Separate but Equal? Sexual Politics in the Barbershop

By Garnett, Liz | Women & Music, Annual 1999 | Go to article overview

Separate but Equal? Sexual Politics in the Barbershop


Garnett, Liz, Women & Music


"The Tyneside Ladies Barbershop Chorus was formed in 1973 by a few barbershop widows, but this nucleus was soon the minority when women realised that they too could sing in the barbershop style--and enjoy the pleasure of its fellowship and goodwill."

--Doreen Taylor, "Tyneside"

THIS ACCOUNT OF THE FORMATION OF a women's barbershop chorus sets the agenda for much of the structure and discourse of barbershop gender relations. The rhetoric of "women realised they too" could participate in a previously male hobby represents an assertion of equality characteristic of liberal feminism, while the use of the term "barbershop widow" to refer to women whose husbands periodically abandoned them for their hobby appeals to a more traditional model of femininity. Gender relations in the British barbershop community are largely characterized by such reworkings of traditional gender roles in conjunction with ideals of sexual equality, but they also suggest the limitations of unilaterally reworking such definitions for actually achieving equality.

This paper is part of an ongoing project to investigate the relationship between social values and musical practices in the British barbershop community.(1) Its purpose is to explore the gender relations of this community as a significant, though not all-determining, aspect of what it means to be a barbershopper. I will start by outlining the musical and institutional practices by which barbershop organizes itself according to a modernized version of the "separate but equal" model. I will then consider some of the ways in which gender segregation has facilitated the development of different cultural norms within the community, and how these are in turn shaped by gendered norms in wider society. I will then turn to some recent events that have opened up conflicts directly in terms of gender and explore how these controversies shed new light on the structures discussed in the earlier parts of the paper. I will conclude that this musical manifestation of the doctrine of separate spheres displays both the potential for female autonomy and the dangers of women's marginalization that the model has historically been used to promote and, moreover, that it is this very capacity for deployment in the service of different agendas that renders it an effective model around which to integrate otherwise disparate individuals into a coherent community. The point, then, is two-fold: to provide insight into a distinctive and underresearched musical community, and to suggest ways in which gender ideologies and musical practices can inform each other reciprocally. First, though, it is necessary to sketch the shape of the musical community in which these relationships are formed.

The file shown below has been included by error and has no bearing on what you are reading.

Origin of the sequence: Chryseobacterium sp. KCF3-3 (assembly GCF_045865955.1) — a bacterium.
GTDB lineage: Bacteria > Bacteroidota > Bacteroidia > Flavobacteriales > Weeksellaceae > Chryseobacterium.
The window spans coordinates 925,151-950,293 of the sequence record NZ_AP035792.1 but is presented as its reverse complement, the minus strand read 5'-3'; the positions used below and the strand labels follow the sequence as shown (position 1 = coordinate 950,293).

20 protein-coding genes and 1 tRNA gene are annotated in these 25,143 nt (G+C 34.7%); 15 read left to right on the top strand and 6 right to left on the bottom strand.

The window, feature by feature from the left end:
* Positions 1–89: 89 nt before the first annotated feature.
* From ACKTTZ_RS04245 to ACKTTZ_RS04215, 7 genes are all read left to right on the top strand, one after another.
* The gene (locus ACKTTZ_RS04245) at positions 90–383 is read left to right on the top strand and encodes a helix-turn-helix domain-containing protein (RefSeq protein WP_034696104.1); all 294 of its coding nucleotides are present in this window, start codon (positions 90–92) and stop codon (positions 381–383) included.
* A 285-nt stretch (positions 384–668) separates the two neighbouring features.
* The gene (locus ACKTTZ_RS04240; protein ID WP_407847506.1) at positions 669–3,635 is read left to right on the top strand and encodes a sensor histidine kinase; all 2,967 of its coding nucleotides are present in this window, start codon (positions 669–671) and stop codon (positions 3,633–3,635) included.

Background and Sources

Barbershop is a form of unaccompanied vocal music that originated in the United States during the last part of the nineteenth century. Its transformation into the genre known today started with the formation of the Society for the Preservation and Encouragement of Barber Shop Quartet Singing in America (SPEBSQSA) in 1938. The growth of this organization precipitated the genre's mutation from an improvised, oral tradition into a highly regulated and institutionalized practice suitable for export across both national and gender boundaries (although those of race have proved rather more problematic).(2) Gender boundaries were the first to be crossed: the barbershop and the street corner--the original locations of the practice--were both definitively masculine social spaces, but the chapter meeting of its organized manifestation, drawing upon religious practices, and occupying more gender-neutral social spaces, proved easily adaptable to women. Accordingly, Sweet Adelines, Inc. (now Sweet Adelines International) was founded in 1945.

National boundaries were crossed some years later. In 1964, the first British barbershop harmony club--the Crawley Chordsmen--was founded, followed by a number of other clubs--both male and female--over the next decade. …

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